I would also appreciate some common practice to manage memory in a clean way!


Thank you in advance! 

That’s not valid syntax.  Is this “real” code, or maybe typo’d on-the-fly?  Assuming you meant myGroup = nil, then…

Case 1:  removing a group from the display will also remove its children from the display.  However, you still have a lingering reference to that display object stored in “rect” which you did not nil – so it will linger/leak.

Case 2:  yes, as long as  none of your additional properties “in” the object are still referenced somewhere ELSE (that is, the entire object is unreferenced) then when you release the object it will also release everything inside of it (fe “myProperty”)

Case 3:  suffers from exact same problem as Case 1, and again rect will linger/leak.  if you ALSO add “rect = nil” then the rect (and its additional properties as per Case 2) will be released

@dabebollinger: thank you very much. This was hauntig me for a while now!

I’ll assume that Composer behaves the same way, and when destroying a scene (wich is basically a displayGroup) I need to nil variables anyway!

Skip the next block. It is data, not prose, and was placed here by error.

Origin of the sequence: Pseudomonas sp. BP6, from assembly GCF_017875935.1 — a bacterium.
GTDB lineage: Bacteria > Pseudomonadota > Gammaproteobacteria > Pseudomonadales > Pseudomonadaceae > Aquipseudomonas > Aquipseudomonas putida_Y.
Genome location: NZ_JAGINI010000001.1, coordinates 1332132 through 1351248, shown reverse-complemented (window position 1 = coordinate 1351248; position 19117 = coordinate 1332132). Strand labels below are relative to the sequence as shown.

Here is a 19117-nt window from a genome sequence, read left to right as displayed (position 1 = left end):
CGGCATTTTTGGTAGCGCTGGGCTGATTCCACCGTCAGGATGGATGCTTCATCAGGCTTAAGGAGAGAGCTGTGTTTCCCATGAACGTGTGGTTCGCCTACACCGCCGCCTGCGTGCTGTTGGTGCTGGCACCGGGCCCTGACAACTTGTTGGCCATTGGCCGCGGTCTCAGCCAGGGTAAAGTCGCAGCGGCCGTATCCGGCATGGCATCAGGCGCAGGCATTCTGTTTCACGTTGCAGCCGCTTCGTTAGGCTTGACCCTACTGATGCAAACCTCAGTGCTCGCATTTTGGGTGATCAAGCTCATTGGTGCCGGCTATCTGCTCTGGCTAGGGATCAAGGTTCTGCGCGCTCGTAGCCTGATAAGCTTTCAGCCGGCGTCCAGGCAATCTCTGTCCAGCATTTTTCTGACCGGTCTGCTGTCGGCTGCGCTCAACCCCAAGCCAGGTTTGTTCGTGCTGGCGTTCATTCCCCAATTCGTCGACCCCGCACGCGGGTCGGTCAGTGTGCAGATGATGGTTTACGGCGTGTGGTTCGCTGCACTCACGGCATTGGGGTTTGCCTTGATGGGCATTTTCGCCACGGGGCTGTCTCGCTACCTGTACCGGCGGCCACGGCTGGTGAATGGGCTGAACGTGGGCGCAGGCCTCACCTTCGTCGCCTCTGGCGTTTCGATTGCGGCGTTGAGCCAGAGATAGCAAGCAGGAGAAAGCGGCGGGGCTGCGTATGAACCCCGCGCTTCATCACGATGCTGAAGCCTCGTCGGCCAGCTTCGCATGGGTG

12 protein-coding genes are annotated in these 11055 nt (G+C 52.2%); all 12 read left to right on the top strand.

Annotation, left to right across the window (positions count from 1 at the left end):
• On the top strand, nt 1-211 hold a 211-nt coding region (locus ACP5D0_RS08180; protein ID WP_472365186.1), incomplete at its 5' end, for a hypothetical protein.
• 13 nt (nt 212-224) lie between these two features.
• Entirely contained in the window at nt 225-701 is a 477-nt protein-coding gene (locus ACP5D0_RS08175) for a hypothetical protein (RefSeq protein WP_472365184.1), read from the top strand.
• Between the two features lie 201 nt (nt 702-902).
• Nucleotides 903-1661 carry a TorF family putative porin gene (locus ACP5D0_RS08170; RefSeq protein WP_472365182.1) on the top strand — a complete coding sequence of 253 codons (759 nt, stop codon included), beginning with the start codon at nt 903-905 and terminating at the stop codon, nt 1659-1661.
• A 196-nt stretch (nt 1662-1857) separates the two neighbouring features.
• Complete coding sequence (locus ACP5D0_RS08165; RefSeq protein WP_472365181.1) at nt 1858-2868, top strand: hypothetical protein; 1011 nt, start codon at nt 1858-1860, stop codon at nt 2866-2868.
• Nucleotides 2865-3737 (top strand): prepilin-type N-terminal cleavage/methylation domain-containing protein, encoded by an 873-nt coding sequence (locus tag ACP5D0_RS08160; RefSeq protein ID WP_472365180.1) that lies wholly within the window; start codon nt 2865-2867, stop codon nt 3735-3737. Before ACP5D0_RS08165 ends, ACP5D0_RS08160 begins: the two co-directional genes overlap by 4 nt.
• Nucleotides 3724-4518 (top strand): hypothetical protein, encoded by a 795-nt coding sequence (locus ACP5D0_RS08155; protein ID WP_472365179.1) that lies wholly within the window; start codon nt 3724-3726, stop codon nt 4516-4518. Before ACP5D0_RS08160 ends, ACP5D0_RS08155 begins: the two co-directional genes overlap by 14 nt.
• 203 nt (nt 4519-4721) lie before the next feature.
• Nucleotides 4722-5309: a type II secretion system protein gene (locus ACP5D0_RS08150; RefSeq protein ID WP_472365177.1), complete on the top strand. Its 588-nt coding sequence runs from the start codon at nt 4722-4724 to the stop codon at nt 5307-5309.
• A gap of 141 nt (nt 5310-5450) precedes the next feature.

The best place for it should be the scene:destroy event, right?

PS: myGroup:nil was crearly a typo, sorry! Edited the previous post!

right - composer/storyboard will remove the scene’s group (aka it’s “view”, and thus also removing its children from the display), but if you have any local references to those children you’ll still want to nil those during destroy().

To answer Q-tro and anyone else confused about how to manage your memory, I learned the hard way and spent many weeks on this issue, my game was leaking 100k between every scene change and at the end of the first world I had a massive 1.5mb leak.

Going with Q-tro first.

Variables do not need to be nilled, just make sure they are all local.

Make sure to insert all your display objects into your scenes main group.

function scene:enterScene(event) local mainGroup = self.view local gameOptions = display.newImageRect("images/gameOptions.png", 300, 300) mainGroup:insert( gameOptions )